# How would you figure the odds of nobody on the planet dying on a given day?

What would the odds be of having a day on this planet with no one dying?
I know it’s a fairly easy task of figuring out the odds of a single person dying on a given day by using the data we already have, but how would you figure out the opposite?

Well, what exactly do you mean by “the odds of nobody on the planet dying on a given day”?

For example, I wager that in the entire recorded history of humanity (and well beyond), there has never been a 24 hour period in which nobody on the planet died. Does that mean the answer is 0? I’m guessing not, but this is perhaps illustrative of the ambiguity in the question (ambiguity which may ultimately resolve in the realization that there is no particular coherent concept being referred to).

For the sake of argument, let’s say the global population is 1 million people and five people die every day on average.

The odds any individual surviving is 999995/1000000.

The odds of any two individuals surviving is (999995/1000000)^2

The odds of everyone surviving is (999995/1000000)^1000000

In this example, that would be about 0.6% of a chance or one day in two hundred would be death free.

According to Wikipedia, the gross mortality rate is currently 8.24 people per thousand per year. There are approximately 6.7 billion people, so an expected mortality rate of about 55 million per year, or about 151 thousand per day. Modeling this as a Poisson process, we can say that the chance of no one dying in a given day is approximately 151,000[sup]0[/sup] * e[sup]-151,000[/sup]/0!, which is about 10[sup]-65,600[/sup]. That’s a pretty small chance.

You are assuming a probability distribution such that, on any given day, everyone in the world has independent and equiprobable chances of dying. Why use such a distribution?

(I’m also not sure why you make the global population 1 million with 5 deaths a day on average, but ok…)

Because any other distribution would require a great deal more assumptions, most likely. If we assume that deaths are clumped, for instance (which is undoubtedly true of the real world; see for instance Haiti), then you have to estimate or find some sort of parameter characterizing how clumped the deaths are, which would require a lot more research.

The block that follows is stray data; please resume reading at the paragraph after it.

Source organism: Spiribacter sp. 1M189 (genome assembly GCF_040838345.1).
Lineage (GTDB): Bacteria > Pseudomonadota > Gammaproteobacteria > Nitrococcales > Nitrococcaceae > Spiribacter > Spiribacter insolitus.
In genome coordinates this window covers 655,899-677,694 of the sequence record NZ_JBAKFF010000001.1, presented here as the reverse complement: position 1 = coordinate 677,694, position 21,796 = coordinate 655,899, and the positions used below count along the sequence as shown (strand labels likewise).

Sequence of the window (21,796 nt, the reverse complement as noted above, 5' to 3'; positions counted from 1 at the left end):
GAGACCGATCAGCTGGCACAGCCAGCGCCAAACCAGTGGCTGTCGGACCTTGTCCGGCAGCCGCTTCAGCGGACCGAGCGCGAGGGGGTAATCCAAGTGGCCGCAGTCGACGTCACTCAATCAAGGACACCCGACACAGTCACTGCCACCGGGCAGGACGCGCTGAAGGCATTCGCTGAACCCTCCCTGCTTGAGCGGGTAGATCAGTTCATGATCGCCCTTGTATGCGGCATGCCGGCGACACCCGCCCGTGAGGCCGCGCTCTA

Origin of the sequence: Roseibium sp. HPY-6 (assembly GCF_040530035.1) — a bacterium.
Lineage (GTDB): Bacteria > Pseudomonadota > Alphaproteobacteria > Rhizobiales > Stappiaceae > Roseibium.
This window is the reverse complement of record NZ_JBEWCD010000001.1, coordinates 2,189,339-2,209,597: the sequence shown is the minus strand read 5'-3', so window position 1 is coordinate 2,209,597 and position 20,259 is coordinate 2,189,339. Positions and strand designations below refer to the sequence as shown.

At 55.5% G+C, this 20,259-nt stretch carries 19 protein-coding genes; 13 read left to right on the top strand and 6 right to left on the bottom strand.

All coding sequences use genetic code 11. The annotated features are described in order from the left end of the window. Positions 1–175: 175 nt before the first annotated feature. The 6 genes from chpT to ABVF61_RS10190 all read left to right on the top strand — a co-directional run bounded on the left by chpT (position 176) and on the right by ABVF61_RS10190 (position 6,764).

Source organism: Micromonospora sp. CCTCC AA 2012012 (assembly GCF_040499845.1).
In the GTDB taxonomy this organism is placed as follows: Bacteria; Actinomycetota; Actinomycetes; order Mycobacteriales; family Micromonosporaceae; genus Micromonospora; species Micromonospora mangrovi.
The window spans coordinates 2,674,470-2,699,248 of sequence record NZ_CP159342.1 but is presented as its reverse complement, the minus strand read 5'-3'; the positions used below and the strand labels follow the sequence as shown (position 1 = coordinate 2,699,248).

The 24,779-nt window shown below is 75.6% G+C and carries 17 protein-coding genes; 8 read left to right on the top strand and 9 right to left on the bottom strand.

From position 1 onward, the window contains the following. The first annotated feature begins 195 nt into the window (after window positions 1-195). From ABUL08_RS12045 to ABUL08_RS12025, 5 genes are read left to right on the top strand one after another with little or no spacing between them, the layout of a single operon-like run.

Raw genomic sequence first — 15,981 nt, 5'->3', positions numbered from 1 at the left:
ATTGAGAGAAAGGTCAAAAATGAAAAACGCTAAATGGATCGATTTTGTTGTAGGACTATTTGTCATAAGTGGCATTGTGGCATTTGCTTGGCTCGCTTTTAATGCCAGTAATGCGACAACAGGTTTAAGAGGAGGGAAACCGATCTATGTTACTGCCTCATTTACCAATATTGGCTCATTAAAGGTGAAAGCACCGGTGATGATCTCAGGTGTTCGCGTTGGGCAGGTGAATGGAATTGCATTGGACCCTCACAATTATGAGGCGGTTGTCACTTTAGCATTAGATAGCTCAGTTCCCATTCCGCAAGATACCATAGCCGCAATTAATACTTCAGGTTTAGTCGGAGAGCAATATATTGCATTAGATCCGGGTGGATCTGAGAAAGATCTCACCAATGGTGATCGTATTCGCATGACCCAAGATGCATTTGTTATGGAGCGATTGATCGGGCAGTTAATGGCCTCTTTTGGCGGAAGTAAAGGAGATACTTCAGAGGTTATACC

But you can’t just ignore these factors, and claim to have an answer to the question. A large factor you ignore is that old people have higher probability of dying the next year. Come to think of it, I’m with Indistinguishable. The question needs to be stated differently, and possibly isn’t referring to a coherent concept.

Good grief.

Somebody gives a decent simple answer with understandable assumptions that somebody with basic math and reasoning skills could understand and the nitpickers jump out of the wood work. But its not even nitpickers with the “real” answer, because you know, that would probably take way too much work and much typing to give.

I for one await the correct answer now.

Regarding the assumptions:

Clumpiness just means that the Poisson mean is not “number of deaths” but instead “number of death events”. Since any death event with more than a dozen people killed would usually make the news, we have a rough sense of the rate of those, and it is small. (That is, the probability of a significant clump-death on any given day is small enough to ignore, as it would affect the answer on the order of (1-p[sub]event[/sub]), with p[sub]event[/sub] being small, maybe a few percent.)

For smaller clumps: I reckon (without cite) that the deaths are primarily independent anyway (with the old and infirm contributing the most deaths), and that the mean deaths per death-event is something much smaller than 2 and likely very close to 1.

For the distribution of death rates: imagine that only the oldest 20% of the population ever died. That is, if you are among the youngest 80%, you cannot die. That means that the pool of possible dying people goes from 6 billion to a little over 1 billion. The number of deaths in a day is still 0.00015 billion, so the per-person-per-day probability-of-death goes up to 0.00015, which is still much less than unity, so the Poisson assumption is still excellent.

So, letting [symbol]m[/symbol] = 151,000 = number of deaths in a day, and letting 1+b = mean number of people in each death event, with b very small (I figure), then the answer is pretty much what was given before:

probability of no death = e[sup]-m/(1+b)[/sup] ~= 1/(10[sup]10[sup]4.8[/sup][/sup])

or so.